Where Central Banks Have Issued Digital Currencies

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from ZeroHedge:

Central bank digital currencies are controlled by governments like traditional currencies are and therefore represent the polar opposite of the idea of decentralized, self-sovereign bitcoins.

As Statista’s Katharina Buchholz reports, several small nations and – since October 2021, Nigeria – have launched central bank digital currencies, and several more populous countries are getting ready to jump aboard a different crypto hype train.

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The European Union today is proposing a legal framework for its planned launch of the digital euro. According to the Central Bank Digital Currency Tracker by Atlantic Council, concrete plans to launch a CBDC were also recorded in Canada, Brazil and the United States, among others.

Countries which are already in a CBDC pilot phase include Russia, Thailand, India, South Korea, Sweden, the United Arab Emirates and Saudi Arabia, according to the source. It is unclear, however, which of these programs could see a proper launch next.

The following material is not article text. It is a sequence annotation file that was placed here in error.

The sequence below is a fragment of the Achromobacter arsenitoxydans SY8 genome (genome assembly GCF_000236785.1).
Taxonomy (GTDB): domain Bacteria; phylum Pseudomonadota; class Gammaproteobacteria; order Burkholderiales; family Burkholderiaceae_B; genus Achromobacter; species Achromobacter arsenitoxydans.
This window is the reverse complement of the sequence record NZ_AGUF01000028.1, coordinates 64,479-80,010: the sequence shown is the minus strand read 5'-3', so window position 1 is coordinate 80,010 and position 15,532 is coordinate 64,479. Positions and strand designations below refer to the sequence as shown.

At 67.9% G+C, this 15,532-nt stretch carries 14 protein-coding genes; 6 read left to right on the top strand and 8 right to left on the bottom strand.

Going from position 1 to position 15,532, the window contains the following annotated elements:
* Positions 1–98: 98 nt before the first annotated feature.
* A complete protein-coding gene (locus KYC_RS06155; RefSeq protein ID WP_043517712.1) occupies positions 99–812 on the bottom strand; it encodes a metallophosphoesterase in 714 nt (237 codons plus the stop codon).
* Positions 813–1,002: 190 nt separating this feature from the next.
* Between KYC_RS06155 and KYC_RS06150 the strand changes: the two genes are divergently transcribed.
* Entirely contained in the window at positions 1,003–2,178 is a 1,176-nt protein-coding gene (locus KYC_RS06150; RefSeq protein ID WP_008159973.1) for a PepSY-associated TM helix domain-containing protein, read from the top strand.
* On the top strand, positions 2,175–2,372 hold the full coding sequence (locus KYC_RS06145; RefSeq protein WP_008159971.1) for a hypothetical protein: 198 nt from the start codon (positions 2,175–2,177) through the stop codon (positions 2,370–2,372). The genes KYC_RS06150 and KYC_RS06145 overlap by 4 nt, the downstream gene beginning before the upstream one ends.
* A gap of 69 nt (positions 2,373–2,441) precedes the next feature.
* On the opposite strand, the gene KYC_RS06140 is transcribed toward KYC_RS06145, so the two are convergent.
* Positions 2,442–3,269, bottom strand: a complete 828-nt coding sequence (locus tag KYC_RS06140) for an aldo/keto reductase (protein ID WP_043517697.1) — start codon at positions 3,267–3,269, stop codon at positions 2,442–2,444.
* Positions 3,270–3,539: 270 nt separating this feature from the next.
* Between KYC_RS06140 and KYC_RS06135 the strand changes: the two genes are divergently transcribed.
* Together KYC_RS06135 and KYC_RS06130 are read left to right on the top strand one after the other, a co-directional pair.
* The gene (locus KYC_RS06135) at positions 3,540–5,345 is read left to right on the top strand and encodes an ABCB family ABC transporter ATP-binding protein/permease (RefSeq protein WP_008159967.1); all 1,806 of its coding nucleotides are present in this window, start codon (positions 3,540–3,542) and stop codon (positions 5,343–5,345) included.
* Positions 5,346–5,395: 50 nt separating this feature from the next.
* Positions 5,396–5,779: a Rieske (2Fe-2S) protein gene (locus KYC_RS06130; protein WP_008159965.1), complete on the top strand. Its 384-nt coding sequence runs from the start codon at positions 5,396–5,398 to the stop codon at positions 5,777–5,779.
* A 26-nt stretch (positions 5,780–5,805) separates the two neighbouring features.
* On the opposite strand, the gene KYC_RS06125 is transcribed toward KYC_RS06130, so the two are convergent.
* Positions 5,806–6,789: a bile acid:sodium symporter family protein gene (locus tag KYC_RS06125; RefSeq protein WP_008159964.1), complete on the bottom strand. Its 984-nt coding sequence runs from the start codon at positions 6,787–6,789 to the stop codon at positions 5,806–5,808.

CBDCs were introduced even earlier than in Nigeria in Caribbean countries, for example in the Bahamas and nations and territories that share the currency of the Eastern Caribbean dollar. The Sand Dollar of the Bahamas was the first central bank digital currency of the world upon its launch in 2019 and cleared the way for a rapid adoption around the region’s small nations.

The Chinese digital Yuan pilot made headlines in April 2019, but the project has not moved on since. Like Nigeria, China has a solid digital and mobile payment infrastructure. Large parts of the two countries’ populations leapfrogged card payments and went straight from cash to digital payment options, which became hugely popular – may they be app or text-based. In developing countries, central banks also consider the potential of digital currencies reaching the unbanked.

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